This article is a preview from the Winter 2015 edition of New Humanist. You can find out more and subscribe here.Gandhi
Rickshaws pass an image of Mahatma Gandhi in Pondicherry, Tamil Nadu, India

As India approaches seventy years of independence and the 150th anniversary of Mahatma Gandhi’s birthday, his life has turned from biography to myth, and finally into product. Gandhi T-shirts feature him walking with a stick, always smiling with approval. There are Gandhi posters and fridge magnets.

Even during his lifetime, the glare from Gandhi’s reputation eclipsed his contemporaries and rivals: Lord Mountbatten, Jawaharlal Nehru and Muhammad Ali Jinnah. When Gandhi travelled in India, he was met by crowds of between 10,000 and 20,000 ardent followers. After he died in 1948, millions would attend his state funeral amid scenes of confusion and turmoil. His ashes were scattered in two continents, across India in 1948 and, over 60 years later, off the coast of Durban in South Africa.

The aura which surrounded Gandhi in life shows no signs of dimming. Protesters taking part in demonstrations in Tunisia and Egypt in 2011 held photographs of Gandhi. His life and writings have inspired Martin Luther King (who received the Gandhi Peace Award in 1964), Desmond Tutu, Aung San Suu Kyi and Nelson Mandela. He has been compared to Jesus, to Buddha and to Saint Francis of Assisi.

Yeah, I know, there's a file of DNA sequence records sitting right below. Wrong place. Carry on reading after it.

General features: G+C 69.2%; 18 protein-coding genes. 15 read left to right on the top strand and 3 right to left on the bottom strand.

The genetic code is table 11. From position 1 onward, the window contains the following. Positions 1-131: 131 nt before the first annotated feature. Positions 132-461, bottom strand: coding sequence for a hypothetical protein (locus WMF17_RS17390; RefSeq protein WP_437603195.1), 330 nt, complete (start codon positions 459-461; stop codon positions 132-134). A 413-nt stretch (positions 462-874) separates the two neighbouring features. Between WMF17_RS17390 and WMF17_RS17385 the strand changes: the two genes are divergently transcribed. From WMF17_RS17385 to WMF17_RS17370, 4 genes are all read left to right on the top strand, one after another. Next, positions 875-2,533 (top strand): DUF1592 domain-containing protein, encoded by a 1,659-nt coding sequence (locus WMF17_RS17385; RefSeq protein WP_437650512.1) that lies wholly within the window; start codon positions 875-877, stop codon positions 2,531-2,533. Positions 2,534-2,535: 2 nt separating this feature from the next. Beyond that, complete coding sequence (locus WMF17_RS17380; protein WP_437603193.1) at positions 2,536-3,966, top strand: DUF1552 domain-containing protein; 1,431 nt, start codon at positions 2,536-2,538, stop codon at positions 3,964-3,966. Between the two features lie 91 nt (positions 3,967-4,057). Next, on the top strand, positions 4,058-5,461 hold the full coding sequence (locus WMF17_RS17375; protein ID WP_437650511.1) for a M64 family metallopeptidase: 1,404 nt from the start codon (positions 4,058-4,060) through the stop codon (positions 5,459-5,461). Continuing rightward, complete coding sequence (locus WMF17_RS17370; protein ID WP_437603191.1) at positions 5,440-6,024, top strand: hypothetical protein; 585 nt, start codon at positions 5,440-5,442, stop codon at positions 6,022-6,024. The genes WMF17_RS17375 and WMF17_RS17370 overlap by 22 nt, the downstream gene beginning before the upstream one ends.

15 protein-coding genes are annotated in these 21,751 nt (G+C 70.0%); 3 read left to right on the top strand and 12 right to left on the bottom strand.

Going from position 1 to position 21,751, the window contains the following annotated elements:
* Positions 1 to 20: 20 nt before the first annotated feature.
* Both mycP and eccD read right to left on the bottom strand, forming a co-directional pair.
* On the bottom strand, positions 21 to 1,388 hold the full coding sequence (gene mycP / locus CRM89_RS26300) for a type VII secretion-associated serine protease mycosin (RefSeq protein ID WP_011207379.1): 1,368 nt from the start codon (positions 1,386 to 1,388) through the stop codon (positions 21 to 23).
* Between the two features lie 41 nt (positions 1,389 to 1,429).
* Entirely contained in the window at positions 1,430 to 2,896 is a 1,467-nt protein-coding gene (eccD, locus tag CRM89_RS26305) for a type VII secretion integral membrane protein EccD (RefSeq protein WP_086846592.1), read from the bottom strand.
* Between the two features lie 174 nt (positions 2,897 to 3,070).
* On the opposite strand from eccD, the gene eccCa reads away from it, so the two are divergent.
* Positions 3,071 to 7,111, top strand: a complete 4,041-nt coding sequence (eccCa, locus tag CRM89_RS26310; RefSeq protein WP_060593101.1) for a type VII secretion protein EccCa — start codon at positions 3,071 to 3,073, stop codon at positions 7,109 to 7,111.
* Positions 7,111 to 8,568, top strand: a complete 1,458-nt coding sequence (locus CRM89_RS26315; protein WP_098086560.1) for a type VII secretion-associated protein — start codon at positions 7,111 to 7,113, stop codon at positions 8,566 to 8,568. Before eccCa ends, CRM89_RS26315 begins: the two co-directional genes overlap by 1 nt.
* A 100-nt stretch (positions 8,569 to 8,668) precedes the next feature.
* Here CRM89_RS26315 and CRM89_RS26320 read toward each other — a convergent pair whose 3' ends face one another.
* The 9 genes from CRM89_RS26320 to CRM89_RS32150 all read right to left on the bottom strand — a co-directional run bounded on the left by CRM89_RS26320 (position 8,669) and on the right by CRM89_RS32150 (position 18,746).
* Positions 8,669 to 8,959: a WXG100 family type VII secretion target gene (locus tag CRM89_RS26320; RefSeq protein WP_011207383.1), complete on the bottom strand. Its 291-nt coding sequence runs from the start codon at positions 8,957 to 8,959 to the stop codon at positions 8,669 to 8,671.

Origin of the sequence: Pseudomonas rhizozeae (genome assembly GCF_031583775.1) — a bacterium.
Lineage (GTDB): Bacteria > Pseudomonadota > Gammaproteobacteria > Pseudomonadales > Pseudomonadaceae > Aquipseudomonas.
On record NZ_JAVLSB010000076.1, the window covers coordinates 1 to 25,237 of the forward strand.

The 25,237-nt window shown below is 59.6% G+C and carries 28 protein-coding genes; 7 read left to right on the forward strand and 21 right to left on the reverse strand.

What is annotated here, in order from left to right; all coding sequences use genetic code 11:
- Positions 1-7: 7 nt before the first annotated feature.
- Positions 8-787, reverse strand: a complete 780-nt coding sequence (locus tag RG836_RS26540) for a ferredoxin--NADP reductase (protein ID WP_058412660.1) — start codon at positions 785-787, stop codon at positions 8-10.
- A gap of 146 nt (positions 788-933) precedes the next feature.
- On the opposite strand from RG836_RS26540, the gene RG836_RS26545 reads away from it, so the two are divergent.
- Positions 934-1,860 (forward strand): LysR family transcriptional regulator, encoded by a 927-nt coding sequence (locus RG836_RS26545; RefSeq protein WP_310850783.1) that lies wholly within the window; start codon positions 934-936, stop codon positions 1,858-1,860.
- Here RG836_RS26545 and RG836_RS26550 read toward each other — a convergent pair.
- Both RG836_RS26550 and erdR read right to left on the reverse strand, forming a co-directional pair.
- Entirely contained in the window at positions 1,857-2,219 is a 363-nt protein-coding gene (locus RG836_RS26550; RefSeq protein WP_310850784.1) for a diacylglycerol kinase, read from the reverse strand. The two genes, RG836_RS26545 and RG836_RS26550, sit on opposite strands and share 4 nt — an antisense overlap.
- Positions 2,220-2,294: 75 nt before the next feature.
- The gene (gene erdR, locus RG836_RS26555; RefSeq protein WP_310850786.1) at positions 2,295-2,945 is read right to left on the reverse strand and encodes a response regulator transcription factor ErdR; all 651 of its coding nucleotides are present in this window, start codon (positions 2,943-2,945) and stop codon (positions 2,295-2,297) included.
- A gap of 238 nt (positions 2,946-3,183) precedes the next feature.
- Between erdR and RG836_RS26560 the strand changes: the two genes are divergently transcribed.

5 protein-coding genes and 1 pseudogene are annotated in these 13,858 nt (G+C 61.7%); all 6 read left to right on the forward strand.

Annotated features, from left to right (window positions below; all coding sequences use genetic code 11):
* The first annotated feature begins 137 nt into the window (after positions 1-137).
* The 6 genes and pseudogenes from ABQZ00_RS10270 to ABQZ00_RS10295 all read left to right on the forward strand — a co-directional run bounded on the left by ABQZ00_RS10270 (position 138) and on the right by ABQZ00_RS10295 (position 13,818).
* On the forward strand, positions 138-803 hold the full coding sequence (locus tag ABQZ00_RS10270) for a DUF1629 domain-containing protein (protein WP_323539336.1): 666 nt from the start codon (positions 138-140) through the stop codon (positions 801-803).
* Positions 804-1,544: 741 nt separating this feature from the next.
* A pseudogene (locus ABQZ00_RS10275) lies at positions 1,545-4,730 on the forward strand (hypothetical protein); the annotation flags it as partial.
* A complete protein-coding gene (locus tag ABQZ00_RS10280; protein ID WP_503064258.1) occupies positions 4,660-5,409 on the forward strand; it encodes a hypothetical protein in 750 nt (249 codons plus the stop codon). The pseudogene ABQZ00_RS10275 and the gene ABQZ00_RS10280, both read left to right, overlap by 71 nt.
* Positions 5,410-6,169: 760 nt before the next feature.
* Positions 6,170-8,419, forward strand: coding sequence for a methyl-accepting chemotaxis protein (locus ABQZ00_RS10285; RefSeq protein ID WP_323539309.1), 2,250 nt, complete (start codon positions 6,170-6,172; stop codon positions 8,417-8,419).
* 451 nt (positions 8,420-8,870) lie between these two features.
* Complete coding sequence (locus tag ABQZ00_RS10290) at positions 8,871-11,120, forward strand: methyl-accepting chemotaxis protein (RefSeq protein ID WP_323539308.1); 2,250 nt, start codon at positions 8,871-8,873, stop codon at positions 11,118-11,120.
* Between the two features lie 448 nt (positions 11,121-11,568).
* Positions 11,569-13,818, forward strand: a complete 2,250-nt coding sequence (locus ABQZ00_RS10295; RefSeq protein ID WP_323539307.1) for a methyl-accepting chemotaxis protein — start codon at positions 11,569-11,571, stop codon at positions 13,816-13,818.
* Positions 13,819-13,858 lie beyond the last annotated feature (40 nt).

While Gandhi’s struggle to liberate India from British rule has drawn the attention of dozens of biographers and historians, his time in South Africa – where he worked as a lawyer from 1893 to 1914 – is either forgotten or half remembered. He is commemorated primarily though monuments and tributes. The central hub of Johannesburg’s business district is called Gandhi Square. A statue in Pietermaritzburg, KwaZulu-Natal, has Gandhi dressed in his familiar khadi, his right arm outstretched in blessing. Fordsburg, a suburb of Johannesburg, is the site of the Gandhi Memorial or Burning Truth, a cauldron which recalls the burning of identity papers by Indians in 1908.

Ashwin Desai and Goolam Vahed’s new book, The South African Gandhi, is not the first attempt to scrub his life free of the dust of iconography. Great Soul: Mahatma Gandhi and His Struggle With India by Joseph Lelyveld (2011) is a calm and clear-eyed portrayal of an Indian leader often overcome by public and private obligations. Lelyveld’s Gandhi is a flawed and occasionally exasperated leader whose life is knotted by his expectations of Indians and the cruel disappointment of Partition.

The historian Ramachandra Guha’s Gandhi Before India (2013), the first of two biographies from the author, draws a rich path in Gandhi’s evolution from avowed Anglocentric lawyer to battling brahmacharya. From defending British rule, Guha’s Gandhi returns to India to reject Western modernity for social justice, spirituality, self-sufficiency, religious freedom and an end to colony. More will follow: Gandhi’s own Collected Works, a forthcoming archive of writings and speeches, will run to a hundred volumes.